Air India families treated with 'disdain': PM
Harper says it's not enough to say system failed, doesn't mention compensation
Prime Minister Stephen Harper offered a formal apology Wednesday night for the "institutional failings" that led to the Air India bombing and the "administrative disdain" in which the victims' families were later treated.
In a speech marking the 25th anniversary of the attack, Harper stressed that it is not enough to say the system failed, as that would only "sanitize with words a succession of woeful inadequacies."
He cited the scathing report released last week by former Supreme Court justice John C. Major which blamed a "cascading series of errors" by government, the RCMP and the country's spy agency for failing to prevent the disaster.
"These are things for which honour and duty require that the Government of Canada — the government that called this inquiry — now apologize," Harper said in Toronto at a national memorial for victims of the attack.
"I stand before you, therefore, to offer on behalf of the Government of Canada, and all Canadians, an apology for the institutional failings of 25 years ago and of the treatment of the victims families thereafter."
The government's first obligation is the protection of its citizens, Harper said, but the destruction of Air India Flight 182 is evidence that something went "very, very wrong."
"For that, we are sorry. For that, and also for the years during which your legitimate need for answers and empathy, were treated with administrative disdain," Harper said.
Harper said Major's 3,000 page report can be reduced to a few words: "This should not have happened."
The government cannot defend and "has no wish to defend" the actions that occurred before and after the fact, Harper said.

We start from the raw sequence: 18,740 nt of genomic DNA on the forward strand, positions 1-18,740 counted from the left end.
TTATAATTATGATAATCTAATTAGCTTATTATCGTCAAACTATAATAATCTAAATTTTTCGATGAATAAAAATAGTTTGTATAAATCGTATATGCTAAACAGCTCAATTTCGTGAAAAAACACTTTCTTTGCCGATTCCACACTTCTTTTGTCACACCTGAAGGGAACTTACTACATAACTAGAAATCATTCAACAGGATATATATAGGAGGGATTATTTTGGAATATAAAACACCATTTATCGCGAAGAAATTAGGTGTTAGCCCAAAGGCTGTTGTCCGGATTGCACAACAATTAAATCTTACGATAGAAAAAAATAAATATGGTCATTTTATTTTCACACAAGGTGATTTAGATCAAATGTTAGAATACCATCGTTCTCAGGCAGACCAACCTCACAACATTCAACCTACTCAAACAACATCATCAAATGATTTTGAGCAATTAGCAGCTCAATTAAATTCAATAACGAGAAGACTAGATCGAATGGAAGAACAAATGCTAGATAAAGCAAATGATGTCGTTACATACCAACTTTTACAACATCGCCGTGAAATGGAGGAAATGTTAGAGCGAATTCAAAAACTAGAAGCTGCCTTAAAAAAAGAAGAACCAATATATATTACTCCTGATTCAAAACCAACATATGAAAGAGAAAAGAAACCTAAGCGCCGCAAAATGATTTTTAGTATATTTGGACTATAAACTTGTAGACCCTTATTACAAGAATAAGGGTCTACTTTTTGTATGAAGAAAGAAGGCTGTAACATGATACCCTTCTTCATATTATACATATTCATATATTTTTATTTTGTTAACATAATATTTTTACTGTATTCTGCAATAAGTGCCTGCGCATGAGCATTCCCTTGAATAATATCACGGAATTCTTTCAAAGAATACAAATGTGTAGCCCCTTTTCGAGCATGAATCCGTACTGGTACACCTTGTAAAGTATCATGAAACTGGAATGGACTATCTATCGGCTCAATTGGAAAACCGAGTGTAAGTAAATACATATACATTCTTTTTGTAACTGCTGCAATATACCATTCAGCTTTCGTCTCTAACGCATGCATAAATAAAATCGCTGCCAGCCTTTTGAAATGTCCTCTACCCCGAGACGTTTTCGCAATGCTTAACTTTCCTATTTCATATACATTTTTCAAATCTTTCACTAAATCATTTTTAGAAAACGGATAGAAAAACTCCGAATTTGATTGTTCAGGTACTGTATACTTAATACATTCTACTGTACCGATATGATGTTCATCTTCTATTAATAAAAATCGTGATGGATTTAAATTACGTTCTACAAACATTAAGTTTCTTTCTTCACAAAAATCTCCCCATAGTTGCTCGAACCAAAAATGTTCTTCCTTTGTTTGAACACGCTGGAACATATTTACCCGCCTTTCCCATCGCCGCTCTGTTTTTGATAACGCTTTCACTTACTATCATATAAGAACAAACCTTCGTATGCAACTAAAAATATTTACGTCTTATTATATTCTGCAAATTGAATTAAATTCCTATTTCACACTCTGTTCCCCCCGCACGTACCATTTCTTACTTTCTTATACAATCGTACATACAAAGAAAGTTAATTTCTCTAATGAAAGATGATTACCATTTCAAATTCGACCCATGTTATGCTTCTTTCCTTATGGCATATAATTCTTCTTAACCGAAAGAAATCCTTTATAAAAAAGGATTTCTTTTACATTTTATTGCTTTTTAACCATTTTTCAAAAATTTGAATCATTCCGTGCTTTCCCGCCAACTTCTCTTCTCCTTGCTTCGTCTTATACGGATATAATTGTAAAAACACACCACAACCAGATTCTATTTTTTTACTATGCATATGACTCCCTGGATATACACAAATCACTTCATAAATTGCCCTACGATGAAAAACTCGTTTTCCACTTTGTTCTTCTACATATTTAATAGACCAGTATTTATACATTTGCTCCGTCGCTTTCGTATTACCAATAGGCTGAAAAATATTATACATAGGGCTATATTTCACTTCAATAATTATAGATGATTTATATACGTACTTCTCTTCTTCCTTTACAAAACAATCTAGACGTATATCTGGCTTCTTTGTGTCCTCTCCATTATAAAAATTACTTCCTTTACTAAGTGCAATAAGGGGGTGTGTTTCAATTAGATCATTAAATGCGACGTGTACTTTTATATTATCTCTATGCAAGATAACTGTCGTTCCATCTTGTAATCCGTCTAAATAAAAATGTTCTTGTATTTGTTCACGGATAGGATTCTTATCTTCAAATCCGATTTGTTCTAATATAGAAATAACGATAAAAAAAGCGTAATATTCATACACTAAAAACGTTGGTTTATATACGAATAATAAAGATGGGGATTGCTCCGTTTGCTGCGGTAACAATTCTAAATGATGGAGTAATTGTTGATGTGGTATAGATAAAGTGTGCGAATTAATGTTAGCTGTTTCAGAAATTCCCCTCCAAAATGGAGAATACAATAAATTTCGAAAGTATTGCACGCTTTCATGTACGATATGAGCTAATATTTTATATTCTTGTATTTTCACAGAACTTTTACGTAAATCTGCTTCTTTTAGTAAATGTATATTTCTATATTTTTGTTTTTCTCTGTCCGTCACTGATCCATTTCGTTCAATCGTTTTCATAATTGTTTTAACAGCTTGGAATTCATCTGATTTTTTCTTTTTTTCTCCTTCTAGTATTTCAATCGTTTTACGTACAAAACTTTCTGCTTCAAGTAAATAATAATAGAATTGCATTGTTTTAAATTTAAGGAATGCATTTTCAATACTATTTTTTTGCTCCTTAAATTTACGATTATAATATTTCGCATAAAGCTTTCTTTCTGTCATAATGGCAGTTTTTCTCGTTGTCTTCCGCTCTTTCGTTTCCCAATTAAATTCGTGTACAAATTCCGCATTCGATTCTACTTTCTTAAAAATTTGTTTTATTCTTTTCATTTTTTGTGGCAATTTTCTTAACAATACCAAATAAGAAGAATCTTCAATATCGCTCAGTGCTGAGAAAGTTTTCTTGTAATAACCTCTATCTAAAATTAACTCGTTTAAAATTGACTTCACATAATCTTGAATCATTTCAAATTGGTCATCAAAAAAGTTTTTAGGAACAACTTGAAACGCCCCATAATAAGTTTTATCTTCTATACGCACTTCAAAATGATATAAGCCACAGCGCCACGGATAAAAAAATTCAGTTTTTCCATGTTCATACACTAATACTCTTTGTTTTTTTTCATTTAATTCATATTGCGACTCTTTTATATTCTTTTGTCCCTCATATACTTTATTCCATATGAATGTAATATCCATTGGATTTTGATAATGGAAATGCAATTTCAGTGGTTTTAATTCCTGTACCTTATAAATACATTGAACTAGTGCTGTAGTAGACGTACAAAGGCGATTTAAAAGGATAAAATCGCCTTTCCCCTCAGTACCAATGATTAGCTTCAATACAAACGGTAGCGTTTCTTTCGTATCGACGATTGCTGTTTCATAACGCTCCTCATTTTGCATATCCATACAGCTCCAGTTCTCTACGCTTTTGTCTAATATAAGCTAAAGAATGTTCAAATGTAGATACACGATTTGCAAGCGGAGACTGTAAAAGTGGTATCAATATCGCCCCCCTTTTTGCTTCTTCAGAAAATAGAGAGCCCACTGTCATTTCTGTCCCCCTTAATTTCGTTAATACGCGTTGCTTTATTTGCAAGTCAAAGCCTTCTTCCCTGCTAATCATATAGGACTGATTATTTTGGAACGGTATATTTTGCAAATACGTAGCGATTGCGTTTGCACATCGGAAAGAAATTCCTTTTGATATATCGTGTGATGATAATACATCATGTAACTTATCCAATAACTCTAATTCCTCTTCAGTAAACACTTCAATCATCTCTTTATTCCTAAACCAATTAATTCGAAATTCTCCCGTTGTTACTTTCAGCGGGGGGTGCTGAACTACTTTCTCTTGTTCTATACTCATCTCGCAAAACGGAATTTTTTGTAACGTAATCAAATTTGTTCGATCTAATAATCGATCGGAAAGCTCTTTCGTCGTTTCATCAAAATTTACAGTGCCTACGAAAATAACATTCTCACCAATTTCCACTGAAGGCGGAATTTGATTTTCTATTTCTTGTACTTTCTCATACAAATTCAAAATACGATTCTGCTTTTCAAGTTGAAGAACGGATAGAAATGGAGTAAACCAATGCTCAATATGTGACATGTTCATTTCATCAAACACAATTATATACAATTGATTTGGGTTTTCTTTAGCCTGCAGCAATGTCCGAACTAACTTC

He said the government is reviewing the recommendations in the report, but he made no specific mention of compensation.
Flight 182 went down in the Atlantic Ocean near Ireland on June 23, 1985, killing all 329 people aboard, most of them Canadians. A separate luggage bomb destined for a second Air India flight killed two Japanese baggage handlers at Tokyo's Narita airport.
The "evil" attack was perpetrated by "cowards — despicable, senseless and vicious," Harper said.
"I will make no attempt to make sense of it. Nor will I speak of roads to healing. Some wounds are too deep to be healed, even by the remedy of time."
The bombing was not an act of foreign violence, Harper stressed, but an "atrocity" that was "conceived in Canada, executed in Canada, by Canadian citizens, and its victims were themselves mostly citizens of our country ."
Inderjit Singh Reyat was the only person ever convicted in the case. He pleaded guilty to manslaughter in 2003.
Suspected ringleader Talwinder Singh Parmar died in India in 1991, and the RCMP's two main surviving suspects — Ripudaman Singh Malik and Ajaib Singh Bagri — were both acquitted in March 2005 after a 19-month trial. B.C. Supreme Court Justice Ian Josephson ruled that the Crown's case against the two was too weak for a conviction.